China’s high level of domestic debt

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China’s high level of domestic debt

In a recent economic update, “Fake News or Chinese Fortune Cookies”, we wrote about how China’s economy is performing better than generally expected. However, with signs of economic growth slowing and debt levels rising, there have been some concerns that stability is being threatened. We revisit China to discuss how they are progressing in transitioning their economy for the better; from revolution to evolution.


In 2010, China as an emerging economy was booming and delivering double-digit economic growth. 8 years later the economy is still growing but at a decelerating rate. Today, the annual growth is 6.8%. Much slower but still resolute.

A slowdown in the economic growth rate for the Chinese economy is natural when one considers just how big the economy has become. The country has fuelled its growth initially through building a manufacturing empire, using its vast population to deliver lower quality goods using cheap labour. This helped them gain a competitive edge on the global stage, turning China into an exporting juggernaut.

More recently, China has upped its game through finding ways to produce better quality goods, some with a far greater IP (intellectual property) content. Trump claims that a large portion of this IP has been stolen from US companies!

By running a sizeable current account surplus on trade, the economy of China was particularly vulnerable as the world entered into a global financial crisis in 2008/09. This over reliance on trade war recognised by Chinese policymakers as potentially destabilising should a similar event happen again. To head off this threat, they wanted to stimulate greater internal dynamics. By deploying increased investment, predominantly through the issuance of debt through the banking system, they have been able to continue to promote growth and employment.

The chart below highlights China’s surge in debt as a percentage of GDP over the past decade, growing from a ratio of 162% in 2008 to 266% last year – even for an emerging country this is a high level. With growth fuelled, and apparently dependent on credit, the argument put forward by pessimists is that if credit begins to falter, so must China’s economic growth. The counter argument is that debt is held domestically and mostly in the corporate sector, thus it is a problem that can be dealt with by the China’s central bank. If the debt was held by international investors it would pose a different and more immediate threat – capital flight and a higher premium demanded causing borrowing costs to spike.  Debt is currently being reigned in but this is happening in a controlled way and being monitored for its effects on business confidence and economic activity.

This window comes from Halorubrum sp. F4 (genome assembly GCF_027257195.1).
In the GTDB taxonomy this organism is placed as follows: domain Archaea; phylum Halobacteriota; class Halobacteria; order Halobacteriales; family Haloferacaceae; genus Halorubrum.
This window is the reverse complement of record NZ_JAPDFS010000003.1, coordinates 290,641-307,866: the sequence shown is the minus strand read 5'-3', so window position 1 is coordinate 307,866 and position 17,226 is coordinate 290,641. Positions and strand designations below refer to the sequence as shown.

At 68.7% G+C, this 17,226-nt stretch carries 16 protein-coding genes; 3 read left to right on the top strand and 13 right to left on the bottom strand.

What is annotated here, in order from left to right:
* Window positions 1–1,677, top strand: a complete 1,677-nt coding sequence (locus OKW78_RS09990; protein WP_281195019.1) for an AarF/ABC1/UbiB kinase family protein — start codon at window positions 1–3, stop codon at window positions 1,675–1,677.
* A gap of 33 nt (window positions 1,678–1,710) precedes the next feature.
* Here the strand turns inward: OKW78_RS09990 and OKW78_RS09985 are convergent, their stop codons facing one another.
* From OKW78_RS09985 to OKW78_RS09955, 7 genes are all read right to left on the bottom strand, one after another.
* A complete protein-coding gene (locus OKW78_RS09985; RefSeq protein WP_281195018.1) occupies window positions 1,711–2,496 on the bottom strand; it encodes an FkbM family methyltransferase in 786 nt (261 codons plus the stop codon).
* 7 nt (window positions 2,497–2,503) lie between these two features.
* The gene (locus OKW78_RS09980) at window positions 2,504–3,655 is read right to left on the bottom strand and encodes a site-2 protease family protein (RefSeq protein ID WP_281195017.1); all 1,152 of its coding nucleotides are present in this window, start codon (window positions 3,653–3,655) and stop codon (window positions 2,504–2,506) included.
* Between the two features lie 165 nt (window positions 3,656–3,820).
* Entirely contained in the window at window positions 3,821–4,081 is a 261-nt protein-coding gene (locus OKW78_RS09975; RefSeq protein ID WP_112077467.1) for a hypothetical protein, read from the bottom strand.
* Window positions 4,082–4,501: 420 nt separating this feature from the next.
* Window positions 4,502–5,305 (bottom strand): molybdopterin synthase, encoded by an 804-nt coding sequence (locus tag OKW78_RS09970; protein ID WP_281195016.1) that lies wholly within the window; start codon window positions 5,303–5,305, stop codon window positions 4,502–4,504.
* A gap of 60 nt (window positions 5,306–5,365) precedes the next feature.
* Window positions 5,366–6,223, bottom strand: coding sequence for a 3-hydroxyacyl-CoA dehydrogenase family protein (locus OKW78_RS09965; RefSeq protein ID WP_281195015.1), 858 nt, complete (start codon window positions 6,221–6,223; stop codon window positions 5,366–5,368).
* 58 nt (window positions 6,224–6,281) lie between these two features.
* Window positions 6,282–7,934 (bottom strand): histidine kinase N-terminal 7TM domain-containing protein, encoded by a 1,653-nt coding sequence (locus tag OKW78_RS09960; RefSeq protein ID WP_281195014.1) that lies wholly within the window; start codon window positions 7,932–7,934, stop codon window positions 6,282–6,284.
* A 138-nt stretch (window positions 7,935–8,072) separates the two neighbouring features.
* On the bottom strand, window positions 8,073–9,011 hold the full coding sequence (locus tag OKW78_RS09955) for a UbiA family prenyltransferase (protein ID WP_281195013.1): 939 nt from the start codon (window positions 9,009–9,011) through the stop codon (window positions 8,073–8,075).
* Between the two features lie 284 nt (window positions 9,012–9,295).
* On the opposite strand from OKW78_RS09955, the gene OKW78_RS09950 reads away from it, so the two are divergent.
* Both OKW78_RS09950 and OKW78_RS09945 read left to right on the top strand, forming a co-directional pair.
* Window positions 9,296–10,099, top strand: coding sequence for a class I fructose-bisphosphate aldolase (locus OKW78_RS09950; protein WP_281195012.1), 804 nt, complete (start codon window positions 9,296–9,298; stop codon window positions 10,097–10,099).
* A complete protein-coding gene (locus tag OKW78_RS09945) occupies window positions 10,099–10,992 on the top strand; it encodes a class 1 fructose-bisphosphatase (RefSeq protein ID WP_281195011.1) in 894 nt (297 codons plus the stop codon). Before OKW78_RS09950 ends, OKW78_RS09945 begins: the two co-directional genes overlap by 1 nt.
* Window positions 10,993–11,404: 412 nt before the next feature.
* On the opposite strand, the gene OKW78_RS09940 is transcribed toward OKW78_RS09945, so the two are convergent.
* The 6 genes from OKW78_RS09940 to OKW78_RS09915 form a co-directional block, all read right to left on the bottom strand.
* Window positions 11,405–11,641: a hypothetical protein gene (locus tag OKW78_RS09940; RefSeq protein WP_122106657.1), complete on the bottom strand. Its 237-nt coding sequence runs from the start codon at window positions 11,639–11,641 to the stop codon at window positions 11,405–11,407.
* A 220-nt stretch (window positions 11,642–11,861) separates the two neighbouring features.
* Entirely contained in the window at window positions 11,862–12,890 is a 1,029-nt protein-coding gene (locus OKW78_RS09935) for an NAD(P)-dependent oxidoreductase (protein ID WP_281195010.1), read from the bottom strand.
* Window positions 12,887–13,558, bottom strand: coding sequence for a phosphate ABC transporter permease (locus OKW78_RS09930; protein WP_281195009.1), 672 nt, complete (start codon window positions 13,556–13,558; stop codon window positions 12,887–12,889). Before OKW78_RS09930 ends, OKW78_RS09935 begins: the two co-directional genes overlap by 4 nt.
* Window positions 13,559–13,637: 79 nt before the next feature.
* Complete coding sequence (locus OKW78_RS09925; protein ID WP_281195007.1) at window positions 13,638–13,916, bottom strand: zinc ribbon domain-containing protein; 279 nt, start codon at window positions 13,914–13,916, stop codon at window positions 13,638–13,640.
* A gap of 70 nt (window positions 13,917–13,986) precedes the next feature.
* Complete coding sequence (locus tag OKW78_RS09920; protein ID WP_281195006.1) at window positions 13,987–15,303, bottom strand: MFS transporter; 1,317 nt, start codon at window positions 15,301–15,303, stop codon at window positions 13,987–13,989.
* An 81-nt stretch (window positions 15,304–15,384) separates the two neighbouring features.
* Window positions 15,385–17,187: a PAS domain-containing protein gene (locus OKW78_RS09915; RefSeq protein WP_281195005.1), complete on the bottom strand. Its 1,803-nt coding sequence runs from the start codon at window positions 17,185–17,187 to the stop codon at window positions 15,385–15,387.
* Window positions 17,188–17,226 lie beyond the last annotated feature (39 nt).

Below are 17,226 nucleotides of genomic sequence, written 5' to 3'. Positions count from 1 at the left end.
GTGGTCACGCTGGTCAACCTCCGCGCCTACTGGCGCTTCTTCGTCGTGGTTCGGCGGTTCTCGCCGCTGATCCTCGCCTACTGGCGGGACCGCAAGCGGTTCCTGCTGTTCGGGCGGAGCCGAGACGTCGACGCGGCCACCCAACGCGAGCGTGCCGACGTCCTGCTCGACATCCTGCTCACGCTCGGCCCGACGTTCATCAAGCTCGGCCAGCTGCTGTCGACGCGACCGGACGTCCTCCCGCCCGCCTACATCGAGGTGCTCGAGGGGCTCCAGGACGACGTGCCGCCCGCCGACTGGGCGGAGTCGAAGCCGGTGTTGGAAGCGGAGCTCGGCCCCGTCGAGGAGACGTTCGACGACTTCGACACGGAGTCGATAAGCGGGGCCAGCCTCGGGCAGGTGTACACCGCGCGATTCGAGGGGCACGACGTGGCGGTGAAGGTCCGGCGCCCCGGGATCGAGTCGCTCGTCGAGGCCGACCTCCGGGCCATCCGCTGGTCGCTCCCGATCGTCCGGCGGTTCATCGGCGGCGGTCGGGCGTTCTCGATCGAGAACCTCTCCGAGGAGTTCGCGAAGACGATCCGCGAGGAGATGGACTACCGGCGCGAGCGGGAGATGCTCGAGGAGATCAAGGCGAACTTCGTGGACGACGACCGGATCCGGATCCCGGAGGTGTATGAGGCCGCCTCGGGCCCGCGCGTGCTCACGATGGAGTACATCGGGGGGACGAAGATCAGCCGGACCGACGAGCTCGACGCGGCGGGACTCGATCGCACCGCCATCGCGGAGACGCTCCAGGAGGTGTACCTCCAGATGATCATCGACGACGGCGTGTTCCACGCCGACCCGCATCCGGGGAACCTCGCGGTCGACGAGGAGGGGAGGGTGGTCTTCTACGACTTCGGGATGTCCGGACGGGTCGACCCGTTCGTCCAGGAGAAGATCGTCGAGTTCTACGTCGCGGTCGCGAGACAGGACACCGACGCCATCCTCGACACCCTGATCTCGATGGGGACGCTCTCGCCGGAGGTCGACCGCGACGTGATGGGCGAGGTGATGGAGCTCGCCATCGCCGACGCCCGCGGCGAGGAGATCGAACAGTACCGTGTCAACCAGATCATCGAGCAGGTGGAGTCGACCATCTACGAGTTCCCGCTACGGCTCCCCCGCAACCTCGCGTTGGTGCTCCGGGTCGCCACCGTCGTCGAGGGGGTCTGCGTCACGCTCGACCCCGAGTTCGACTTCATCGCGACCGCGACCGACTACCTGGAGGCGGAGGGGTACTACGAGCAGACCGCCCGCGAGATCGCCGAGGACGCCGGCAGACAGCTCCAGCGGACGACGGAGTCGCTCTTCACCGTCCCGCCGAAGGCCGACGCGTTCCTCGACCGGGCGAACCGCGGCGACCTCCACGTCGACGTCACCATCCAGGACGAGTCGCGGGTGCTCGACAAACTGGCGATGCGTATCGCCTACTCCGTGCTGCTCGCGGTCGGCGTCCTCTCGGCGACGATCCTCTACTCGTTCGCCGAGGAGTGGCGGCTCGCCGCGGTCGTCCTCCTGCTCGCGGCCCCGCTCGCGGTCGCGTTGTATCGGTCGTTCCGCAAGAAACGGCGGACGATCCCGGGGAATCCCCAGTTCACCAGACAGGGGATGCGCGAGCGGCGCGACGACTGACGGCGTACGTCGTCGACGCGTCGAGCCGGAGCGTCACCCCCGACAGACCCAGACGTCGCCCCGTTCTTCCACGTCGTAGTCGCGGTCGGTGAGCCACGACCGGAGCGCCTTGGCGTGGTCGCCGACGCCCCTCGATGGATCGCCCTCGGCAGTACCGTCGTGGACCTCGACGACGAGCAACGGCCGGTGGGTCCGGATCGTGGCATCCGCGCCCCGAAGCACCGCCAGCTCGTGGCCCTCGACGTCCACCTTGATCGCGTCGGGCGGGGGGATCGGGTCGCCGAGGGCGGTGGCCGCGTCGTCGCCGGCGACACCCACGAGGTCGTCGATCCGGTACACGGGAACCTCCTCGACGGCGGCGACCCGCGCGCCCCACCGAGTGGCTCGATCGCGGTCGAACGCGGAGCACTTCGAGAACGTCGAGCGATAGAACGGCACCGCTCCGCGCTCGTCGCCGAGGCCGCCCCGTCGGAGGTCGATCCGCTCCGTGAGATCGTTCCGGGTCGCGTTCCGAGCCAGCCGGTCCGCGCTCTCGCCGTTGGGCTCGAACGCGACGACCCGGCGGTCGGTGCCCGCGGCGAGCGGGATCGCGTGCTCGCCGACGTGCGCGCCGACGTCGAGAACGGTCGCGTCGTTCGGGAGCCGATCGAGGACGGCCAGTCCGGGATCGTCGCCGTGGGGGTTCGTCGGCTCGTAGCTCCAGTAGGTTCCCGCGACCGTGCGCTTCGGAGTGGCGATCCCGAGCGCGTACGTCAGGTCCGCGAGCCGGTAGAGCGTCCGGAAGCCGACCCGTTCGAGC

Contributions to Debt as % of GDP

Source: Bloomberg, April 2018

China’s earlier growth revolution is transitioning. The natural order is for it to become an increasingly service-driven economy built upon increasing wealth. To some extent this is happening. The demand for labour keeps increasing and the labour participation rate (those actively looking for work) falling: by -0.5% last year. Added to a slowing rate of rural-urban migration, real wages have soared. This is raising standards of living helping to narrow the gap in contribution between investment and consumption with the latter growing in importance.


Strides are being made to reshape the drivers of China’s economic growth. There is still, however, a long way to go. Private consumption provides an insufficient share of GDP to counter the economy’s reliance on exporting domestically produced cheap manufactured goods.

Finally, China’s aging population and poor healthcare systems encourages precautionary high levels of savings; a whopping 46.4% in 2017. If the government can transform its health care and education system, to one more aligned to standards exhibited in developed nations, households may be more inclined to save less and spend more in the future. Reshaping thinking on investment and manufacturing is expected to lead to a more evenly balanced economy. This will be prosperous for China and beneficial for their trading partners and will make Mr Trump happy.

With investing, your capital is at risk. Investments can fluctuate in value and you may get back less than you invest. Past performance is not a guide to future performance. Tax rules can change at any time. This blog is not personal financial advice.

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